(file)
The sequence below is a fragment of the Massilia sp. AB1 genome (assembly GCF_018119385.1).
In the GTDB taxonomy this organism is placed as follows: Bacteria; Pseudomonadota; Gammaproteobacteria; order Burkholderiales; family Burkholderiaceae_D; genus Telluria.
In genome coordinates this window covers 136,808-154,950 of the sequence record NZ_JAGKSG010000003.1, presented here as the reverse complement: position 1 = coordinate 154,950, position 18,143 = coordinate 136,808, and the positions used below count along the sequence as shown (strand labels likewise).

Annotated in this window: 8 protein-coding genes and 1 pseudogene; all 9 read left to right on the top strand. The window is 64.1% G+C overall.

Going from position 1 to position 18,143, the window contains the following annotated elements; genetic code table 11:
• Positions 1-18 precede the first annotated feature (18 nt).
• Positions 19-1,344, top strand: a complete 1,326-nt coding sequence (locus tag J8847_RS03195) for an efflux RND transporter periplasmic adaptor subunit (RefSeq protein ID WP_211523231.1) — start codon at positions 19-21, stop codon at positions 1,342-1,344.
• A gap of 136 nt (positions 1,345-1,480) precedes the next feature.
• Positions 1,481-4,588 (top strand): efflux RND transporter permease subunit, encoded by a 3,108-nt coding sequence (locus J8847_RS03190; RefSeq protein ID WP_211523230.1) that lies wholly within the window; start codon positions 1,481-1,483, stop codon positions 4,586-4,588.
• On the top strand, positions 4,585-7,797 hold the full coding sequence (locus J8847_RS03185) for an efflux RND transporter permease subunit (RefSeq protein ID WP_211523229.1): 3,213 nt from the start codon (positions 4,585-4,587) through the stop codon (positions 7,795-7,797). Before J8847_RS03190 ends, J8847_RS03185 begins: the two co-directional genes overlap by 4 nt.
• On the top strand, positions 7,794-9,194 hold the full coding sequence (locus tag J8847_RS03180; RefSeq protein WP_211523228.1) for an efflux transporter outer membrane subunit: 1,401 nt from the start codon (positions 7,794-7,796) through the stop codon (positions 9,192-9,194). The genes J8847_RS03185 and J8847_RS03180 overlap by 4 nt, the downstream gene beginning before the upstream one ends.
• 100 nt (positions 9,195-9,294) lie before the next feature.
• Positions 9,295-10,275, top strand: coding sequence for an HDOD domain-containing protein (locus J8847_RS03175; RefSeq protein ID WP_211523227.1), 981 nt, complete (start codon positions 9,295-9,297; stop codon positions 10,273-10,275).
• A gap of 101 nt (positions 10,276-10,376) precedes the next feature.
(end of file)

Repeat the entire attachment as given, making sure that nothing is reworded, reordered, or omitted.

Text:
The sequence below is a fragment of the Massilia sp. AB1 genome (assembly GCF_018119385.1).
In the GTDB taxonomy this organism is placed as follows: Bacteria; Pseudomonadota; Gammaproteobacteria; order Burkholderiales; family Burkholderiaceae_D; genus Telluria.
In genome coordinates this window covers 136,808-154,950 of the sequence record NZ_JAGKSG010000003.1, presented here as the reverse complement: position 1 = coordinate 154,950, position 18,143 = coordinate 136,808, and the positions used below count along the sequence as shown (strand labels likewise).

Annotated in this window: 8 protein-coding genes and 1 pseudogene; all 9 read left to right on the top strand. The window is 64.1% G+C overall.

Going from position 1 to position 18,143, the window contains the following annotated elements; genetic code table 11:
• Positions 1-18 precede the first annotated feature (18 nt).
• Positions 19-1,344, top strand: a complete 1,326-nt coding sequence (locus tag J8847_RS03195) for an efflux RND transporter periplasmic adaptor subunit (RefSeq protein ID WP_211523231.1) — start codon at positions 19-21, stop codon at positions 1,342-1,344.
• A gap of 136 nt (positions 1,345-1,480) precedes the next feature.
• Positions 1,481-4,588 (top strand): efflux RND transporter permease subunit, encoded by a 3,108-nt coding sequence (locus J8847_RS03190; RefSeq protein ID WP_211523230.1) that lies wholly within the window; start codon positions 1,481-1,483, stop codon positions 4,586-4,588.
• On the top strand, positions 4,585-7,797 hold the full coding sequence (locus J8847_RS03185) for an efflux RND transporter permease subunit (RefSeq protein ID WP_211523229.1): 3,213 nt from the start codon (positions 4,585-4,587) through the stop codon (positions 7,795-7,797). Before J8847_RS03190 ends, J8847_RS03185 begins: the two co-directional genes overlap by 4 nt.
• On the top strand, positions 7,794-9,194 hold the full coding sequence (locus tag J8847_RS03180; RefSeq protein WP_211523228.1) for an efflux transporter outer membrane subunit: 1,401 nt from the start codon (positions 7,794-7,796) through the stop codon (positions 9,192-9,194). The genes J8847_RS03185 and J8847_RS03180 overlap by 4 nt, the downstream gene beginning before the upstream one ends.
• 100 nt (positions 9,195-9,294) lie before the next feature.
• Positions 9,295-10,275, top strand: coding sequence for an HDOD domain-containing protein (locus J8847_RS03175; RefSeq protein ID WP_211523227.1), 981 nt, complete (start codon positions 9,295-9,297; stop codon positions 10,273-10,275).
• A gap of 101 nt (positions 10,276-10,376) precedes the next feature.